Switch (on Paper): You often speak of “social counter-distinction”. What exactly does this consist of? Does it have anything to do with the principles of “distinction” of the French sociologist Pierre Bourdieu?

C.R.: Yes, the notion of social counter-distinction refers directly to Pierre Bourdieu’s analysis of phenomena of social distinction, i.e. the maintenance by the dominant class of a symbolic distance, expressed by differences in tastes and values, from the popular and dominated class.

In the context of my work on “Afro-Caribbean” popular music in Veracruz, what I have called social counter-distinction refers to the behaviour of young musicians who play in the evening in the city squares and of those who come to the squares to dance the son montuno, of Cuban origin. In their relationship to the body, the way they move, and the way they dress, the dancers stage a form of identity expression that does not involve “being black”, but the voluntary and explicit sharing of certain elements of an “Afro culture” whose codes can be publicly interpreted. It is not about defining oneself as “black” but of dancing certain rhythmic sequences by exaggerating the gestures and choreographic movements of “Afro” dance, of sharing with others the music and gestures identified as “black” in order to transform them into signs. Signs of a working-class, migrant culture, different from that of the dominant class. Signs that are not only part of a “popular” culture, but of a way of life that is distant from the normative frameworks set by the local “polite society”. Signs, in other words, of non-alignment with the “polite” people who frequent certain trendy bars and speak in the Spanish way to accentuate social distinction. Signs that, by adopting the sexually explicit body movements of African dance, mark a departure from what are also called “decent” people, one of whose characteristics is precisely to demonstrate the moral distance with “ordinary” people and to erase anything that might appear as a sign of African-ness in the way they present themselves to others.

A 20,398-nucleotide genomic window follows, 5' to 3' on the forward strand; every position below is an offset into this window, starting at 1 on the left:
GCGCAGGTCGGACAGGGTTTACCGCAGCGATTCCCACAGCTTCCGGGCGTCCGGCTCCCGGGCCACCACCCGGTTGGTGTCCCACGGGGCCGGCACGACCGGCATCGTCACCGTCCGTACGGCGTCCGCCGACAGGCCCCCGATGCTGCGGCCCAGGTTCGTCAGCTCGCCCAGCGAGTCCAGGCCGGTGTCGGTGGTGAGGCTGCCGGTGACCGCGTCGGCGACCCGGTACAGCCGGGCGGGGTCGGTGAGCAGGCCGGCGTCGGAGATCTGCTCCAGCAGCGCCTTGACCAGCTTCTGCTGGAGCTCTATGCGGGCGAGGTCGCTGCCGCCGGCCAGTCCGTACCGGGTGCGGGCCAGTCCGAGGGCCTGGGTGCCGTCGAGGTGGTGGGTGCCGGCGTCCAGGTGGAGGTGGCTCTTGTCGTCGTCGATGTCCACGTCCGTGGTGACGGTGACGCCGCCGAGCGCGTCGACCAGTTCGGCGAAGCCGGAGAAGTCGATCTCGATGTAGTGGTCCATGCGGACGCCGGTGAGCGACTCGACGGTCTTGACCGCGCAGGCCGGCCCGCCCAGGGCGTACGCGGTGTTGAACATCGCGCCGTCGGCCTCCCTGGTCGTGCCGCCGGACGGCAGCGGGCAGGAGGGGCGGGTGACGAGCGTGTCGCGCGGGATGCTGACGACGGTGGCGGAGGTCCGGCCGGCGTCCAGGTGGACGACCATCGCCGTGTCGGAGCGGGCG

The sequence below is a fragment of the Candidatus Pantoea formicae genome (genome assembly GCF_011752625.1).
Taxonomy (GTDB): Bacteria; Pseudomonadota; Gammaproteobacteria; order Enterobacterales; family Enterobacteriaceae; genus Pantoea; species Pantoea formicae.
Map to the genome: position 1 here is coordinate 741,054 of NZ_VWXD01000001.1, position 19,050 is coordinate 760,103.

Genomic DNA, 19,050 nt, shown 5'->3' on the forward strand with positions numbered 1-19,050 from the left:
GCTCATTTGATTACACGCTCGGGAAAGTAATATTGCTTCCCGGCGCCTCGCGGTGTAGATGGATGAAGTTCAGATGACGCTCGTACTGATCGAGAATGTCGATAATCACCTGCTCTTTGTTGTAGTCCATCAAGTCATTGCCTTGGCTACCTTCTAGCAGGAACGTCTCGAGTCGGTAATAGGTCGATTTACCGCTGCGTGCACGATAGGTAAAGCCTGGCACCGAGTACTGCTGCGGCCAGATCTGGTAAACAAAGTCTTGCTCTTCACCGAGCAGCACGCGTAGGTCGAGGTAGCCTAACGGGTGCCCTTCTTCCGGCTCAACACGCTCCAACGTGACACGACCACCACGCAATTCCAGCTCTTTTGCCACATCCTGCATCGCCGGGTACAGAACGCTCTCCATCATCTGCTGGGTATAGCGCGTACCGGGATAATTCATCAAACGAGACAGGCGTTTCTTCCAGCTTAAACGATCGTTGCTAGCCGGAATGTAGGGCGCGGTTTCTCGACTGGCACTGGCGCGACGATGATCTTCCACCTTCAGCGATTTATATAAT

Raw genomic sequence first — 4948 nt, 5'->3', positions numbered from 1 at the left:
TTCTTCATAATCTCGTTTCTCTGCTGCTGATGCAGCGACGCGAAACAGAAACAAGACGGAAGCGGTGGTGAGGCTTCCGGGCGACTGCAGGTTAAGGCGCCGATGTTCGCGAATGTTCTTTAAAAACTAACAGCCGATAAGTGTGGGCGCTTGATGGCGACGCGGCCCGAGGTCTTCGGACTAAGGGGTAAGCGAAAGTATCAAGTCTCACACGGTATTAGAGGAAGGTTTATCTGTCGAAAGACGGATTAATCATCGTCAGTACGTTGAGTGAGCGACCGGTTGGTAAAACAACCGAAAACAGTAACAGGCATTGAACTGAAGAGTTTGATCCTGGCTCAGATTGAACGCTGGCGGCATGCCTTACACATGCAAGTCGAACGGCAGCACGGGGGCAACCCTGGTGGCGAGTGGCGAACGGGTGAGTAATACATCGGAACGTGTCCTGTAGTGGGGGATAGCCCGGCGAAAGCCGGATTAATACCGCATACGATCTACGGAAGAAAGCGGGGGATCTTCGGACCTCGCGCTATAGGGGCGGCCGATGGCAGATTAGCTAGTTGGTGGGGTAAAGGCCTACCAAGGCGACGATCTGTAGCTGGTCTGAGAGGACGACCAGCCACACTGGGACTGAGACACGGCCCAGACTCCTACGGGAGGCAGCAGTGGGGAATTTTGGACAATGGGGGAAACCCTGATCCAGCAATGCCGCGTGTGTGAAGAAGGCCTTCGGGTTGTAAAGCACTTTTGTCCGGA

Son montuno, Portal de Miranda, Veracruz, 2009. Photograph by Sandra Ryvlin

Switch (on Paper): You also say that the restitution of research is “a stage of the work and not its final rendering” because “the effects of restitution” must be part of the research process. The idea is appealing, but how can it be applied to researchers faced with the constraints and academic schedules of restitution?

C.R.: In any research, there is the temporality imposed by the research institutions and the temporality that the researcher sets for himself or herself to determine whether the work is finished and can be the subject of academic publication. These two timeframes rarely coincide in reality. We must therefore learn to deal with them.

In my opinion, whatever the academic constraints, restitution to the “actors in the field” is an important moment in the research work. It often contributes to revealing the choices that were made in the early stages of the investigation and which can give rise to misunderstandings, incomprehension and even tension between those who, as a result of these choices, found themselves at the centre of the sociological viewpoint and those who were marginalized from it. “Restitution” therefore does not simply “restore”, it transforms a methodological and analytical choice into an interpretation of the social world that legitimizes certain aspects or actors, and erases others.